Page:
Kate Turner osteopath

Hi there!
I’m Kate and I’m going to be back at the Plympton Osteopathic Clinic offering appointments from the end of July.
I’ve spent some time working in a large health clinic in Munich, Germany where I’ve been able to enjoy learning with a fabulous bunch of osteopaths, physiotherapists and trainers.
But with Covid complicating life for us all, I’ve moved back to the Southwest to see more of my family and I’m really glad to be able to work with Mike & Pia again.

 

My approach to osteopathy is fundamentally structural. That means if you have a stiff neck, I want to get it moving again. If you have a weak shoulder, I want to test it and find out why so we can get it working properly again. But I’ve also learned visceral osteopathy – which means I can treat the organs. Sometimes the stomach, the colon, the gallbladder etc can have their own problems that need addressing, and sometimes they can cause pain elsewhere. It’s helpful to be able to narrow down where the problem really lies and to consider issues that osteopathy alone cannot solve – such as iron deficiency or coeliac disease. It’s true that the various body parts really are interconnected and in Germany I found that I had a number of patients who would come to me with tinnitus, ear problems, headaches and dizziness. As an osteopath I enjoy the process of detective work to see if I can find the cause and treat it.

I’ve also trained with Renzo Molinari, who is probably the leading osteopath in the UK, if not worldwide for women’s health. Women are fabulous but the mix of hormones and the possibility of childbearing makes us complicated! We are sometimes badly served by traditional medicine, especially when peri-menopausal. Bladder problems, pain during sex and very painful periods are just some of the issues you shouldn’t have to put up with.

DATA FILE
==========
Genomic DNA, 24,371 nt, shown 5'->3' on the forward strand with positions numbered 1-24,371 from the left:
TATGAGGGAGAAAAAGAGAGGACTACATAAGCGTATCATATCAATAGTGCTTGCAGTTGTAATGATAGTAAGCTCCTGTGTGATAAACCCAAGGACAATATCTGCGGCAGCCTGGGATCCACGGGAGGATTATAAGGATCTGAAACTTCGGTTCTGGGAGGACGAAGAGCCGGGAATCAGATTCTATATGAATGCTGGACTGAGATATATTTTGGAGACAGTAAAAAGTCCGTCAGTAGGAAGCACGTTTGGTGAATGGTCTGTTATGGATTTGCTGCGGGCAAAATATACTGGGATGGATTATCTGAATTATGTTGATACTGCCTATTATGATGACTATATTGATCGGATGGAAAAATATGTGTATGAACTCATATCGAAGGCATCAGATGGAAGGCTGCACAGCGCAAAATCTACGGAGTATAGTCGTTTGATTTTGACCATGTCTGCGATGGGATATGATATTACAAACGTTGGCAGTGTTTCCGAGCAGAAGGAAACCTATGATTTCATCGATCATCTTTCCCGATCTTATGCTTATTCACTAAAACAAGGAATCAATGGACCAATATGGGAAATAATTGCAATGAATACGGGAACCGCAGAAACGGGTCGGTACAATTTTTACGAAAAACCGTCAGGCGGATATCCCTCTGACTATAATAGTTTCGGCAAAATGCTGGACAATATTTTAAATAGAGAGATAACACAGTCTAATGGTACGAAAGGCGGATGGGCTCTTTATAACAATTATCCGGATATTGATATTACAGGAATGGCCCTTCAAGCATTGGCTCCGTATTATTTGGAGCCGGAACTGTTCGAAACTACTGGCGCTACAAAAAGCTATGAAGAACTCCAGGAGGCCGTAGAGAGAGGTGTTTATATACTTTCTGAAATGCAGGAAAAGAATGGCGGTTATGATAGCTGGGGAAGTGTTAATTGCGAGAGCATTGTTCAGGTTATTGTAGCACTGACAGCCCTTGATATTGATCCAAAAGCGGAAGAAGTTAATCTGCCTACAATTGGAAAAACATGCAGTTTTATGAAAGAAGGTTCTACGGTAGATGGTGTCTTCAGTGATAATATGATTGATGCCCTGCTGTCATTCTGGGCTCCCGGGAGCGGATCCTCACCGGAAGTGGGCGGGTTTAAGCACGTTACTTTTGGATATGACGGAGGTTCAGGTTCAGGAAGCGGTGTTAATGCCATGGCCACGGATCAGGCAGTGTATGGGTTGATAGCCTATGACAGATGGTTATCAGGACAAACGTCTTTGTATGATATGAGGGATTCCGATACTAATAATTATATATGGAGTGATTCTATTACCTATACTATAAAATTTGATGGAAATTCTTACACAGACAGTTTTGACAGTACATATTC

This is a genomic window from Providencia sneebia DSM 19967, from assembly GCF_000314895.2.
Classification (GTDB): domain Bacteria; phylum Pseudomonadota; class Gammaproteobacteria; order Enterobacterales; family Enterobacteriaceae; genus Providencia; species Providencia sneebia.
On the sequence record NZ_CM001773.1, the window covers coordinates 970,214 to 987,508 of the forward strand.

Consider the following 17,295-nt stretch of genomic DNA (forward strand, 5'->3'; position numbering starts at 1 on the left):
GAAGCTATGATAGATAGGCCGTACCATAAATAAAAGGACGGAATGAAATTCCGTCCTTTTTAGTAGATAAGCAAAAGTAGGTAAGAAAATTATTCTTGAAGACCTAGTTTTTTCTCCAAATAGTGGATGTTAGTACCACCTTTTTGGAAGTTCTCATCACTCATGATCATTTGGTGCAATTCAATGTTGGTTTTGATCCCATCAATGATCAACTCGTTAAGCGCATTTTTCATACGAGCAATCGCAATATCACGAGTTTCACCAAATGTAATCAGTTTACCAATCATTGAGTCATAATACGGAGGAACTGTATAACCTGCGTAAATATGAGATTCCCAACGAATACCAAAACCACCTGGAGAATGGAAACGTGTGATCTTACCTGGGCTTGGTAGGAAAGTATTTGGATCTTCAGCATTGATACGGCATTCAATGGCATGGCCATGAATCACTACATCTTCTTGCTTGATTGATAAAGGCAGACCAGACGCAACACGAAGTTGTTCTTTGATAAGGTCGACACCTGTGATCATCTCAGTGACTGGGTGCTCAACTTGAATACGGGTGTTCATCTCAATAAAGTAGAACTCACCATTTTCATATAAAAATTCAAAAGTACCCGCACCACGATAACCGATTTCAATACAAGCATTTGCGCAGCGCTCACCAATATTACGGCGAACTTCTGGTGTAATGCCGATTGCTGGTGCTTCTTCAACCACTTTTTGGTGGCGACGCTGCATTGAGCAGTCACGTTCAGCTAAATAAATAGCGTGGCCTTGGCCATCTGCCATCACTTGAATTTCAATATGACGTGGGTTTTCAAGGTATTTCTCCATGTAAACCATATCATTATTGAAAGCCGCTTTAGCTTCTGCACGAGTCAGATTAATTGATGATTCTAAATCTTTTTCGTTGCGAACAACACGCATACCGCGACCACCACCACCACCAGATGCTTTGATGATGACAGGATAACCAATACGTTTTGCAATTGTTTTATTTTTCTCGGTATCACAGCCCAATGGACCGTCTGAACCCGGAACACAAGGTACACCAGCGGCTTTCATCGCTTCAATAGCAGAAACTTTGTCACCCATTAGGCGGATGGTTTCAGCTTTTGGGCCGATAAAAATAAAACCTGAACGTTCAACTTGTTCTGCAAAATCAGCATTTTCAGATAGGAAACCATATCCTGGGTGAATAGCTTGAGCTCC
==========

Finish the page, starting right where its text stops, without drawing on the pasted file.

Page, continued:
When I’m not trying to help patients with their health, I try and take care of my own. That includes my mental health and happiness and I find the great outdoors a really helpful way to do this. I don’t run or jump off things but I do love to hike and since spending my weekends hiking up mountains in Bavaria, I’m hoping that hiking the coast path and the Moors will seem easier! I was spoilt with the beautiful Alpine countryside in Bavaria and I’m spoilt with the Cornish and Devon landscape here. I do my best to persuade patients to make the most of their natural surroundings. For me hiking is as much about clearing my head and keeping my worries under control as it is about stretching my legs. It’s important to find ways to balance the various stresses of everyday life and you can’t convince me that going to the gym has the same healing properties! Movement is important in itself though and we all spend far too much of our day sitting. I no longer enjoy going to the gym so I try to find more fun ways to move. I’ve discovered bouldering and love the mix of strength, flexibility and problem-solving that’s required. Swimming seems to have a soothing effect on me and I love the feel of being in the water despite my rather pathetic attempts at front crawl! We’re lucky to have the sea at our disposal in the SouthWest and I know lots of people have turned to wild swimming during the lockdowns. Maybe I’ll join them! It certainly seems to have amazing benefits for mental as well as physical health.

But no one type of movement and no one type of treatment is suitable for everyone. I’ll never try and force you to do something you hate – unless it’s completely necessary! But I will try and work with you to make suggestions of what you can do to make your life easier. Sometimes that may be a couple of exercises to ease your pain. Sometimes it may be a podcast episode that I think would help you. I’ll do my best to get you feeling better.